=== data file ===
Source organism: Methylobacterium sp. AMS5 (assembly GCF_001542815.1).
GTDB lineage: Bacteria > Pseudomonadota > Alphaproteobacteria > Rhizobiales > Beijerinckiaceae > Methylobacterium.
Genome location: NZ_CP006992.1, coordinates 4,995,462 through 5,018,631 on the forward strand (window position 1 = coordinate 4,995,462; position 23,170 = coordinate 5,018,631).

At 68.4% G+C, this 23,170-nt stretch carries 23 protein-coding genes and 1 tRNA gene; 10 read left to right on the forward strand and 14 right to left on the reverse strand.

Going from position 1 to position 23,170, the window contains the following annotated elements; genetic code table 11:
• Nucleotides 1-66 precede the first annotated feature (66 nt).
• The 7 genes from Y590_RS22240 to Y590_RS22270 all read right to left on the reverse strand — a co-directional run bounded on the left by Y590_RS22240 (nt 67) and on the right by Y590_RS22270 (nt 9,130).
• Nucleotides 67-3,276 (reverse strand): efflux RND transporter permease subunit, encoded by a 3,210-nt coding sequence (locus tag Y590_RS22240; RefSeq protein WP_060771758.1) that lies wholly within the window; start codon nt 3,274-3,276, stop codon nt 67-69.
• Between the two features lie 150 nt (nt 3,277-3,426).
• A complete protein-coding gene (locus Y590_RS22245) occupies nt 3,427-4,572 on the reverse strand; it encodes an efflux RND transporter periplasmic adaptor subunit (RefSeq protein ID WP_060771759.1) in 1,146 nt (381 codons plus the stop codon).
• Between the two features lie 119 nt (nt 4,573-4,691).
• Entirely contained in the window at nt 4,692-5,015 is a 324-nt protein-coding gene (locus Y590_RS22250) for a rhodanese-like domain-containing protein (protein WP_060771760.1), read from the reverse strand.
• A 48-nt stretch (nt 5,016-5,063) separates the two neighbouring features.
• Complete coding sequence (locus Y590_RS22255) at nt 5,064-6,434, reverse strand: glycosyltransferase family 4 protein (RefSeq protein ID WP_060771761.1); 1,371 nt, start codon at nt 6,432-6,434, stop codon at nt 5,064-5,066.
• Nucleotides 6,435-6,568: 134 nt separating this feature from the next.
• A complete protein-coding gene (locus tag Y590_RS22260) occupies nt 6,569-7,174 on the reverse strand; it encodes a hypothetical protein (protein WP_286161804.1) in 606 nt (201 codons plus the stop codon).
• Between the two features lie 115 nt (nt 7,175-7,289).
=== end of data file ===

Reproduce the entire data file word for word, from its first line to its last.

Source organism: Methylobacterium sp. AMS5 (assembly GCF_001542815.1).
GTDB lineage: Bacteria > Pseudomonadota > Alphaproteobacteria > Rhizobiales > Beijerinckiaceae > Methylobacterium.
Genome location: NZ_CP006992.1, coordinates 4,995,462 through 5,018,631 on the forward strand (window position 1 = coordinate 4,995,462; position 23,170 = coordinate 5,018,631).

At 68.4% G+C, this 23,170-nt stretch carries 23 protein-coding genes and 1 tRNA gene; 10 read left to right on the forward strand and 14 right to left on the reverse strand.

Going from position 1 to position 23,170, the window contains the following annotated elements; genetic code table 11:
• Nucleotides 1-66 precede the first annotated feature (66 nt).
• The 7 genes from Y590_RS22240 to Y590_RS22270 all read right to left on the reverse strand — a co-directional run bounded on the left by Y590_RS22240 (nt 67) and on the right by Y590_RS22270 (nt 9,130).
• Nucleotides 67-3,276 (reverse strand): efflux RND transporter permease subunit, encoded by a 3,210-nt coding sequence (locus tag Y590_RS22240; RefSeq protein WP_060771758.1) that lies wholly within the window; start codon nt 3,274-3,276, stop codon nt 67-69.
• Between the two features lie 150 nt (nt 3,277-3,426).
• A complete protein-coding gene (locus Y590_RS22245) occupies nt 3,427-4,572 on the reverse strand; it encodes an efflux RND transporter periplasmic adaptor subunit (RefSeq protein ID WP_060771759.1) in 1,146 nt (381 codons plus the stop codon).
• Between the two features lie 119 nt (nt 4,573-4,691).
• Entirely contained in the window at nt 4,692-5,015 is a 324-nt protein-coding gene (locus Y590_RS22250) for a rhodanese-like domain-containing protein (protein WP_060771760.1), read from the reverse strand.
• A 48-nt stretch (nt 5,016-5,063) separates the two neighbouring features.
• Complete coding sequence (locus Y590_RS22255) at nt 5,064-6,434, reverse strand: glycosyltransferase family 4 protein (RefSeq protein ID WP_060771761.1); 1,371 nt, start codon at nt 6,432-6,434, stop codon at nt 5,064-5,066.
• Nucleotides 6,435-6,568: 134 nt separating this feature from the next.
• A complete protein-coding gene (locus tag Y590_RS22260) occupies nt 6,569-7,174 on the reverse strand; it encodes a hypothetical protein (protein WP_286161804.1) in 606 nt (201 codons plus the stop codon).
• Between the two features lie 115 nt (nt 7,175-7,289).